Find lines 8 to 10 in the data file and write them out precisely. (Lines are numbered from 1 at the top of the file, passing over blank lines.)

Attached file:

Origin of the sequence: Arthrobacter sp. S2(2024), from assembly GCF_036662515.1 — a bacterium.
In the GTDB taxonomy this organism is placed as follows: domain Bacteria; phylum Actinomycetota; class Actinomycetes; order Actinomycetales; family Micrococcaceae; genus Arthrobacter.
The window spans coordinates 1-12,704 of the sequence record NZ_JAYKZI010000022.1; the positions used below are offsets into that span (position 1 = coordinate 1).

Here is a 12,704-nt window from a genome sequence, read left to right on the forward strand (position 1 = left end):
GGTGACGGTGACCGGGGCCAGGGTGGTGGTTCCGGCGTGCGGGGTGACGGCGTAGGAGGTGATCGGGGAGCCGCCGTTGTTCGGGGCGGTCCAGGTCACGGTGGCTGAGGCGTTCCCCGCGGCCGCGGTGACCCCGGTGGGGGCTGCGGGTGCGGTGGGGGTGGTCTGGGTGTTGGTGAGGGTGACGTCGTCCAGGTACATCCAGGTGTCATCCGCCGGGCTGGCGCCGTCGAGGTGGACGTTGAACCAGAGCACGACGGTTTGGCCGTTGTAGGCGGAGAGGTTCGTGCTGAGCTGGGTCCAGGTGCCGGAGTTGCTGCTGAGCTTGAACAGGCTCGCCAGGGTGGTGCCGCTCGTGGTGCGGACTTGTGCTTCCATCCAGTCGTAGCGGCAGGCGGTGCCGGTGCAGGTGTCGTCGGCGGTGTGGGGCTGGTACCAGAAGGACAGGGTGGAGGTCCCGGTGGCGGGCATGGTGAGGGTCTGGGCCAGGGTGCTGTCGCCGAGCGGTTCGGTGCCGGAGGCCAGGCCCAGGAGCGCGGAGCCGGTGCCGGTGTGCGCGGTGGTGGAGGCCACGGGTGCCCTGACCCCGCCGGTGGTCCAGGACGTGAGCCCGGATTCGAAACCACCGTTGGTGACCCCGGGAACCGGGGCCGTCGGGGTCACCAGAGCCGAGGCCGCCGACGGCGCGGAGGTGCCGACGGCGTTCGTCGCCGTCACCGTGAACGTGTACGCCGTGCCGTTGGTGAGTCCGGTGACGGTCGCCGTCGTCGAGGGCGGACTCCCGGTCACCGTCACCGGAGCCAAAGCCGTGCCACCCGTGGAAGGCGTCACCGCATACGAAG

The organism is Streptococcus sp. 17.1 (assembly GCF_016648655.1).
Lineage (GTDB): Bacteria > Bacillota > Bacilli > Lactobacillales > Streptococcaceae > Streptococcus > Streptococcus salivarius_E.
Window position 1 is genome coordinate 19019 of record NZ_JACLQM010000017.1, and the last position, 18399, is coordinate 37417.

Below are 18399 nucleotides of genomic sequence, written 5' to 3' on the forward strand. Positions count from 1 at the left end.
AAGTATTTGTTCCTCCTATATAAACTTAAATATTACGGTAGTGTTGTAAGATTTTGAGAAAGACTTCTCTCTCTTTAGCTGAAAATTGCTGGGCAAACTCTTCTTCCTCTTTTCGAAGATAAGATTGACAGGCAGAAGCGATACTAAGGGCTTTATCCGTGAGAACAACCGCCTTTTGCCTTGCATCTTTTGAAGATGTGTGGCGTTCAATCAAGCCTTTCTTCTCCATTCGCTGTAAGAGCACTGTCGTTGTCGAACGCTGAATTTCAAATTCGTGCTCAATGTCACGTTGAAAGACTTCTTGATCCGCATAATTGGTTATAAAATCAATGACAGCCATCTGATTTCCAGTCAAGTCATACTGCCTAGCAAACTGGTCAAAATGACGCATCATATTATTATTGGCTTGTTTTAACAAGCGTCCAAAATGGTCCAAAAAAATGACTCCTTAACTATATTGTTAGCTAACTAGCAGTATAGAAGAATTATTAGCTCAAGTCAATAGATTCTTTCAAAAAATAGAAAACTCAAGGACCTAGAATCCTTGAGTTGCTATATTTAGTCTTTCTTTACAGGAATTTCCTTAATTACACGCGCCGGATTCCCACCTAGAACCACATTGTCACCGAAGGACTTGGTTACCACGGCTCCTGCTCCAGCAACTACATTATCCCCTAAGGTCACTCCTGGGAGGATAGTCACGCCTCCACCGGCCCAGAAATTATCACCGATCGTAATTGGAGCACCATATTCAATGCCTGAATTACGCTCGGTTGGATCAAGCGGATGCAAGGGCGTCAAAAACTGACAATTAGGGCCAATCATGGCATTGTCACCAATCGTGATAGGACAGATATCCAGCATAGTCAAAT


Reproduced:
Window position 1 is genome coordinate 19019 of record NZ_JACLQM010000017.1, and the last position, 18399, is coordinate 37417.

Below are 18399 nucleotides of genomic sequence, written 5' to 3' on the forward strand. Positions count from 1 at the left end.
AAGTATTTGTTCCTCCTATATAAACTTAAATATTACGGTAGTGTTGTAAGATTTTGAGAAAGACTTCTCTCTCTTTAGCTGAAAATTGCTGGGCAAACTCTTCTTCCTCTTTTCGAAGATAAGATTGACAGGCAGAAGCGATACTAAGGGCTTTATCCGTGAGAACAACCGCCTTTTGCCTTGCATCTTTTGAAGATGTGTGGCGTTCAATCAAGCCTTTCTTCTCCATTCGCTGTAAGAGCACTGTCGTTGTCGAACGCTGAATTTCAAATTCGTGCTCAATGTCACGTTGAAAGACTTCTTGATCCGCATAATTGGTTATAAAATCAATGACAGCCATCTGATTTCCAGTCAAGTCATACTGCCTAGCAAACTGGTCAAAATGACGCATCATATTATTATTGGCTTGTTTTAACAAGCGTCCAAAATGGTCCAAAAAAATGACTCCTTAACTATATTGTTAGCTAACTAGCAGTATAGAAGAATTATTAGCTCAAGTCAATAGATTCTTTCAAAAAATAGAAAACTCAAGGACCTAGAATCCTTGAGTTGCTATATTTAGTCTTTCTTTACAGGAATTTCCTTAATTACACGCGCCGGATTCCCACCTAGAACCACATTGTCACCGAAGGACTTGGTTACCACGGCTCCTGCTCCAGCAACTACATTATCCCCTAAGGTCACTCCTGGGAGGATAGTCACGCCTCCACCGGCCCAGAAATTATCACCGATCGTAATTGGAGCACCATATTCAATGCCTGAATTACGCTCGGTTGGATCAAGCGGATGCAAGGGCGTCAAAAACTGACAATTAGGGCCAATCATGGCATTGTCACCAATCGTGATAGGACAGATATCCAGCATAGTCAAAT